It's a myth that added alcohol burns off during cooking

I found this interesting post on another food website. It quotes a USDA report about Nutrient Retention Factors of foods after cooking. One category is alcohol added to food and how much remains after various cooking methods. The part about alcohol retention in cooking begins on page 125, ALC BEV. Even after baking or boiling for an hour, 25% of the alcohol remains. See details below:

[i]"Contrary to popular opinion, cooking removes only a portion of the alcohol added to a dish,
a much smaller portion than previously thought.

Perhaps most interesting, 75% of the alcohol remains after flambe-ing. A whopping thirty-five percent (35%) of alcohol remains even after a dish has been simmered 30 minutes on the stove, according to a 2003 USDA study. Alcohol remains in a dish chemically, even when its taste in undetectable – a very important consideration for someone in sobriety or for those cooking for someone in sobriety.

[b]USDA Table of Nutrient Retention Factors, Release 5 (2003)[/b]

Table from USDA Showing Percent of Alcohol Retained After Cooking

Preparation Method Percent of Alcohol Retained

alcohol added to boiling liquid & removed from heat 85% retained
alcohol flamed 75% retained
no heat, stored overnight 70% retained
baked, 25 minutes, alcohol not stirred into mixture 45% retained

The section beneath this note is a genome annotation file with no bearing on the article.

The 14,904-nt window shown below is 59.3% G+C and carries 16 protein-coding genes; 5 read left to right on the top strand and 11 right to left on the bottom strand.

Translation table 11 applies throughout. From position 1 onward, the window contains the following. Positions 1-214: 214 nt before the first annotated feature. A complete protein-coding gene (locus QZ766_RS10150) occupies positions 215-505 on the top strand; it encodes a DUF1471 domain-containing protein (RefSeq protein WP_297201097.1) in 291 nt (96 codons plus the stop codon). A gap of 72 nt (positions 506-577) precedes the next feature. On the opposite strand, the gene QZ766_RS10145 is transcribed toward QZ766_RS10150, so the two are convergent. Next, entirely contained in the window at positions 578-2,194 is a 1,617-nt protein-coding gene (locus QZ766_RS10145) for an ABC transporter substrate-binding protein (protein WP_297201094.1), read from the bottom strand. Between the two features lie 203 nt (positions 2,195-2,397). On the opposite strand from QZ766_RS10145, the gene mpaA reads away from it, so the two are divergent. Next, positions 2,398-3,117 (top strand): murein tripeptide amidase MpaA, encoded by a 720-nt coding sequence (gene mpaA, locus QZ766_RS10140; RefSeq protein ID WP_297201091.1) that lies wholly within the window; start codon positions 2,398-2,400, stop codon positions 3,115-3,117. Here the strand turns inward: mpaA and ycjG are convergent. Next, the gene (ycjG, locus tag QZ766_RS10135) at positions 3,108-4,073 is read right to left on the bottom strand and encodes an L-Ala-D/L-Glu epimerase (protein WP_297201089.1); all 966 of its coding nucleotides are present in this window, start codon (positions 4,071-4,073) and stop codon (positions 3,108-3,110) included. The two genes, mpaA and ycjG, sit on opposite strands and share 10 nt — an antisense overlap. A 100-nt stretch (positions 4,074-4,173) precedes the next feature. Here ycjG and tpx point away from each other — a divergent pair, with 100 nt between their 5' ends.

baked/simmered, alcohol stirred into mixture:
15 minutes 40% retained
30 minutes 35% retained
1 hour 25% retained
1.5 hours 20% retained
2 hours 10% retained
2.5 hours 5% retained

From the Journal of the American Dietetic Association, April, 2002, by Eleese Cunningham:

“The extent of loss depends on the severity of the heat application, or any other factor favoring evaporation. Cooking time had the greatest impact on alcohol retention. Flaming a dish results in much smaller losses of alcohol than cooking. Uncooked and briefly cooked dishes had the highest alcohol retention. Alcohol retention during cooking was also greatly affected by the size of the cooking vessel used. The smaller the cooking utensil the greater the amount alcohol retained. This was likely due to the smaller surface area for evaporation.”[/i]

Well, I might of been one who would of argued, but it seems like good data here, so perhaps I’ve been wrong.
My assumption, because alcohol turns to steam at 178F, which is well below boiling water at 212F, just seemed to make sense that the alcohol would evaporate.
But its hard to disagree with the USDA’s findings.
That being the case, must mean MSG is absolutely safe, coz thats also something they’ve proven…

MSG is only unsafe for those who are sensitive to it. Millions, here in Asia use it all the time with no ill effects.

I was looking at this the other day. I found out this report has been out since at least 1989 and the latest one is from 2007. New reports have confirmed the above data.